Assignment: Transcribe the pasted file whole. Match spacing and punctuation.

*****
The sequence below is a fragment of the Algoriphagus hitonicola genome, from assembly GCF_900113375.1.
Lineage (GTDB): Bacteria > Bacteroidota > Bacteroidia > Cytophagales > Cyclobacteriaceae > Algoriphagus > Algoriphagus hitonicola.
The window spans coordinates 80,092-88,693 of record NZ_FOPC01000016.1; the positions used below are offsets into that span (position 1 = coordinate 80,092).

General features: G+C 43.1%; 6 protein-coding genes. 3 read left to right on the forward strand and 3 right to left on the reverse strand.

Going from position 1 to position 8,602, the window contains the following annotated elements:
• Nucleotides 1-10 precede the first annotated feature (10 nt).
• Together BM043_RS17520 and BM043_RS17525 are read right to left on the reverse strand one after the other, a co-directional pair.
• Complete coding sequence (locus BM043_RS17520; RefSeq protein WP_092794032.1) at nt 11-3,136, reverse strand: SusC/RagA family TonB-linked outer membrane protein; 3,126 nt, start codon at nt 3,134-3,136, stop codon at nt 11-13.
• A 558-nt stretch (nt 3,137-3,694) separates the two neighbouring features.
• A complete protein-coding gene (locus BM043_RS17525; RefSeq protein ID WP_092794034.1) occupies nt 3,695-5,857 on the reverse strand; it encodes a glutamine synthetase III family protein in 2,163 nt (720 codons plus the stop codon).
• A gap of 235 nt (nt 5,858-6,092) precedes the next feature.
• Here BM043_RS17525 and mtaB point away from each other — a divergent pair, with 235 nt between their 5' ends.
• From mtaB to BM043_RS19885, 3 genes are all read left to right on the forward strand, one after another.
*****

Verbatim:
The sequence below is a fragment of the Algoriphagus hitonicola genome, from assembly GCF_900113375.1.
Lineage (GTDB): Bacteria > Bacteroidota > Bacteroidia > Cytophagales > Cyclobacteriaceae > Algoriphagus > Algoriphagus hitonicola.
The window spans coordinates 80,092-88,693 of record NZ_FOPC01000016.1; the positions used below are offsets into that span (position 1 = coordinate 80,092).

General features: G+C 43.1%; 6 protein-coding genes. 3 read left to right on the forward strand and 3 right to left on the reverse strand.

Going from position 1 to position 8,602, the window contains the following annotated elements:
• Nucleotides 1-10 precede the first annotated feature (10 nt).
• Together BM043_RS17520 and BM043_RS17525 are read right to left on the reverse strand one after the other, a co-directional pair.
• Complete coding sequence (locus BM043_RS17520; RefSeq protein WP_092794032.1) at nt 11-3,136, reverse strand: SusC/RagA family TonB-linked outer membrane protein; 3,126 nt, start codon at nt 3,134-3,136, stop codon at nt 11-13.
• A 558-nt stretch (nt 3,137-3,694) separates the two neighbouring features.
• A complete protein-coding gene (locus BM043_RS17525; RefSeq protein ID WP_092794034.1) occupies nt 3,695-5,857 on the reverse strand; it encodes a glutamine synthetase III family protein in 2,163 nt (720 codons plus the stop codon).
• A gap of 235 nt (nt 5,858-6,092) precedes the next feature.
• Here BM043_RS17525 and mtaB point away from each other — a divergent pair, with 235 nt between their 5' ends.
• From mtaB to BM043_RS19885, 3 genes are all read left to right on the forward strand, one after another.